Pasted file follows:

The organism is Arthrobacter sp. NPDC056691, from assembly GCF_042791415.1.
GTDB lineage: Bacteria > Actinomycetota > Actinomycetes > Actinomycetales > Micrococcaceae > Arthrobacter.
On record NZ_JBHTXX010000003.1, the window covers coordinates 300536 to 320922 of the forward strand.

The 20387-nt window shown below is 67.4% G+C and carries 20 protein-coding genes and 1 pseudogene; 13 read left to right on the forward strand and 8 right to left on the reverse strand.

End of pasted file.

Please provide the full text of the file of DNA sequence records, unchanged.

The organism is Arthrobacter sp. NPDC056691, from assembly GCF_042791415.1.
GTDB lineage: Bacteria > Actinomycetota > Actinomycetes > Actinomycetales > Micrococcaceae > Arthrobacter.
On record NZ_JBHTXX010000003.1, the window covers coordinates 300536 to 320922 of the forward strand.

The 20387-nt window shown below is 67.4% G+C and carries 20 protein-coding genes and 1 pseudogene; 13 read left to right on the forward strand and 8 right to left on the reverse strand.